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Business Observer Thursday, Jul. 23, 2009 13 years ago

Gyrocam's Sanborn revels in a victory

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The news that giant global defense contractor Lockheed Martin reached a deal to buy Gyrocam Systems, one of Sarasota's rising corporate stars, is a major vindication for local entrepreneur Ken Sanborn.

The news that giant global defense contractor Lockheed Martin reached a deal to buy Gyrocam Systems, one of Sarasota's rising corporate stars, is a major vindication for local entrepreneur Ken Sanborn.

The deal, announced July 22 for an undisclosed amount, is a clear signal that the big boys of the defense industry believe in Gyrocam's core product — a high-tech, powerful camera that can be stabilized up to 30 feet above a vehicle to help battleground troops detect roadside bombs and other hazardous situations before detonation.

“It's great and gratifying to realize that the company you started and built by hanging on by your fingernails has this opportunity,” Sanborn tells the Review of the company he founded from personal savings in 2000. “Now we can go further and do more.”

While Sanborn now lauds Lockheed Martin, a $42.7 billion publicly traded company, he was of a slightly different mind five years ago, when he first conceived of the idea to use his company's cameras for life-saving military applications. Back then, Gyrocam's focus was on selling the company's gyro-stabilized cameras to law enforcement agencies to be mounted on helicopters.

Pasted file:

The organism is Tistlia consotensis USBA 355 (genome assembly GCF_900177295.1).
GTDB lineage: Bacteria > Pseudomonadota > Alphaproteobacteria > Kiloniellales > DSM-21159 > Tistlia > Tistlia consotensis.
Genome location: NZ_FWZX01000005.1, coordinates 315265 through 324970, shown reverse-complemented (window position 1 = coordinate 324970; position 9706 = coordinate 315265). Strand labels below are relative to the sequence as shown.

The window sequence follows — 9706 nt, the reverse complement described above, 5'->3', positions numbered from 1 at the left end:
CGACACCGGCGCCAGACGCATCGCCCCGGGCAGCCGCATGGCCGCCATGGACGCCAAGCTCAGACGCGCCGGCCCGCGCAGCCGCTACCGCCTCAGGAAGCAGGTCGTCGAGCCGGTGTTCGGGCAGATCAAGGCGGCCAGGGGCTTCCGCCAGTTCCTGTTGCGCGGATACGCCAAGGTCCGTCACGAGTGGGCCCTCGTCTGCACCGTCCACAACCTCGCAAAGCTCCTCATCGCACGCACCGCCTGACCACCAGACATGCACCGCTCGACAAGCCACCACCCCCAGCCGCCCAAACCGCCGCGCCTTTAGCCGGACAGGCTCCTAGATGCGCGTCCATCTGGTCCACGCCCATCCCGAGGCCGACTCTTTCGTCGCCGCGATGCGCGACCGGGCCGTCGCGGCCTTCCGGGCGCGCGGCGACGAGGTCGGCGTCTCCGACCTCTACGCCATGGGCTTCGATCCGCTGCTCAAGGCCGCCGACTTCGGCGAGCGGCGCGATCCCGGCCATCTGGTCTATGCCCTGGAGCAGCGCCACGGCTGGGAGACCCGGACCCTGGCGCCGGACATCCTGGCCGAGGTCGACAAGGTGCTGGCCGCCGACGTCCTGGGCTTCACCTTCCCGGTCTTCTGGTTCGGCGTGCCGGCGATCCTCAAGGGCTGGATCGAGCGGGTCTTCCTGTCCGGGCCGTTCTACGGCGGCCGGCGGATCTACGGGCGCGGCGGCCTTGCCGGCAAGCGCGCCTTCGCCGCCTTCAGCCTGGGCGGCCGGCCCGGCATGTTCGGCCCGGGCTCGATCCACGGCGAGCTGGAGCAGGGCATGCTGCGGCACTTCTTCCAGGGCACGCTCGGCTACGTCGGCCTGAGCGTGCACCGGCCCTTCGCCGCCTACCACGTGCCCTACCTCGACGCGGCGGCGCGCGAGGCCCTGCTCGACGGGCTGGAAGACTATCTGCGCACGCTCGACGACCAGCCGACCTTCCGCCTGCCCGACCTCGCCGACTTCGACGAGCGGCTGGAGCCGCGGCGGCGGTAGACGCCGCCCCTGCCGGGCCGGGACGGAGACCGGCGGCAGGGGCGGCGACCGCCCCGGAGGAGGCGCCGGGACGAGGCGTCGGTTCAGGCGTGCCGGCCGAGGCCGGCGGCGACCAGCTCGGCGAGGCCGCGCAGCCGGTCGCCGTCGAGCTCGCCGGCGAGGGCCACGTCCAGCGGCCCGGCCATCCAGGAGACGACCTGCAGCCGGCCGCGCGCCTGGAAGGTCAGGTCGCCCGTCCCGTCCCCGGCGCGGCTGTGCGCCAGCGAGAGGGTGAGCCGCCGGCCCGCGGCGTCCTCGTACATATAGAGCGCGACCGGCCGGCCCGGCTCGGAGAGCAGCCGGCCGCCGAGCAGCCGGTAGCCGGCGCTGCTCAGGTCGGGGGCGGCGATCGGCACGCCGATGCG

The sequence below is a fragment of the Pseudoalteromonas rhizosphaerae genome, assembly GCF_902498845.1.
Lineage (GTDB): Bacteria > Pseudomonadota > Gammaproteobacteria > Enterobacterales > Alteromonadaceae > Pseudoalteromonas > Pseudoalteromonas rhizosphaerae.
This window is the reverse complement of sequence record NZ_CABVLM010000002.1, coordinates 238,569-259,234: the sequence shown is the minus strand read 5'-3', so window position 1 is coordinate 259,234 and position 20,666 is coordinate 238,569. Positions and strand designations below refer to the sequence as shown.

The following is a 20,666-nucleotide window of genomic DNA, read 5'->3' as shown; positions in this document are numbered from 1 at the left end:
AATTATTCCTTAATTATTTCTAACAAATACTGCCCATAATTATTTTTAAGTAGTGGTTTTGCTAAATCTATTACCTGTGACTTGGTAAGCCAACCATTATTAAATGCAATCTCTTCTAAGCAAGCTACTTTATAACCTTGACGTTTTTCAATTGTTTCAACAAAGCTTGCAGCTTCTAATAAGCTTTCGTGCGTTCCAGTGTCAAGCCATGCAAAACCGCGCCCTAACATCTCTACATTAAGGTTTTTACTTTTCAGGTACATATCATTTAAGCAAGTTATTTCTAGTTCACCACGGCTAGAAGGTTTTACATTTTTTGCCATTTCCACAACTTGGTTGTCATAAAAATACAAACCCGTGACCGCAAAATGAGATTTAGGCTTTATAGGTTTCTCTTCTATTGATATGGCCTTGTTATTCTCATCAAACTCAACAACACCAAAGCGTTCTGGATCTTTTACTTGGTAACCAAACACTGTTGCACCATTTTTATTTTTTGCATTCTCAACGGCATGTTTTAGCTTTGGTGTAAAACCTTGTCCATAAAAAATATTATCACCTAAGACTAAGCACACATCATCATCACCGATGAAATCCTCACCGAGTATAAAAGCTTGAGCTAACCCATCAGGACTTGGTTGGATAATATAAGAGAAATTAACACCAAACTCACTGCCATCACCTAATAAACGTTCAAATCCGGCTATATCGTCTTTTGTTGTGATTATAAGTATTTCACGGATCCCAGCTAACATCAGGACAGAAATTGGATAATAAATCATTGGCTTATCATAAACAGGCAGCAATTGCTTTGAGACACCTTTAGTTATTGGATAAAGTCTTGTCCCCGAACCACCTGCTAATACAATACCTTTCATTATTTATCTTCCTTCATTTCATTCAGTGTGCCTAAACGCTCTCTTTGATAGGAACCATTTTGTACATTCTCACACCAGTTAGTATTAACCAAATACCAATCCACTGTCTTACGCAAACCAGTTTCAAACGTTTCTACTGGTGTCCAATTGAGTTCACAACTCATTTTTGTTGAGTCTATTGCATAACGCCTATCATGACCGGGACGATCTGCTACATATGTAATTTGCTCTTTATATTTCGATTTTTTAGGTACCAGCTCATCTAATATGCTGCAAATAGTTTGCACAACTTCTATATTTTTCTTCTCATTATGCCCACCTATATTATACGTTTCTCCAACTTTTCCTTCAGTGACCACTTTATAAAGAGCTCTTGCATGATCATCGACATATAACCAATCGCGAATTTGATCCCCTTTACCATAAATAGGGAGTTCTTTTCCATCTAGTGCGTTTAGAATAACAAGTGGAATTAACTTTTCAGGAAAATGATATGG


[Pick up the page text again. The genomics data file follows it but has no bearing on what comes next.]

But Sanborn thought the cameras could be put to an even better use. He believed in the product so much that after a marathon night and day trial and error session with his top staff, he drove a camera-mounted SUV from Sarasota to Washington D.C, to show it to some military and defense industry officials at a large trade show.

Most of the folks from the big defense companies were skeptical that Sanborn's company would be able to get the technology right, saying as much directly to Sanborn.

But after spending several million dollars in testing, Sanborn hit the jackpot: The U.S. Army wanted in. And by 2008, Gyrocam had landed a $302 million contract to build and install up to 500 mast-mounted camera systems on U.S.
Army vehicles in Afghanistan and Iraq.

Gyrocam surpassed $150 million in revenues in 2008, almost all of which stems from Army work.

Sanborn, meanwhile, declined to elaborate on the particulars of the deal with Lockheed Martin, including what his future role in the new entity will be.

But he was satisfied with the current situation, one he said he reflected on the day the deal was announced has he flew from Sarasota to Los Angeles on an unrelated business deal.

“In business, everyone likes to think they have a great idea,” Sanborn says. “For me, it's extremely gratifying to have built the right foundation for a company that would attract a Lockheed Martin.”

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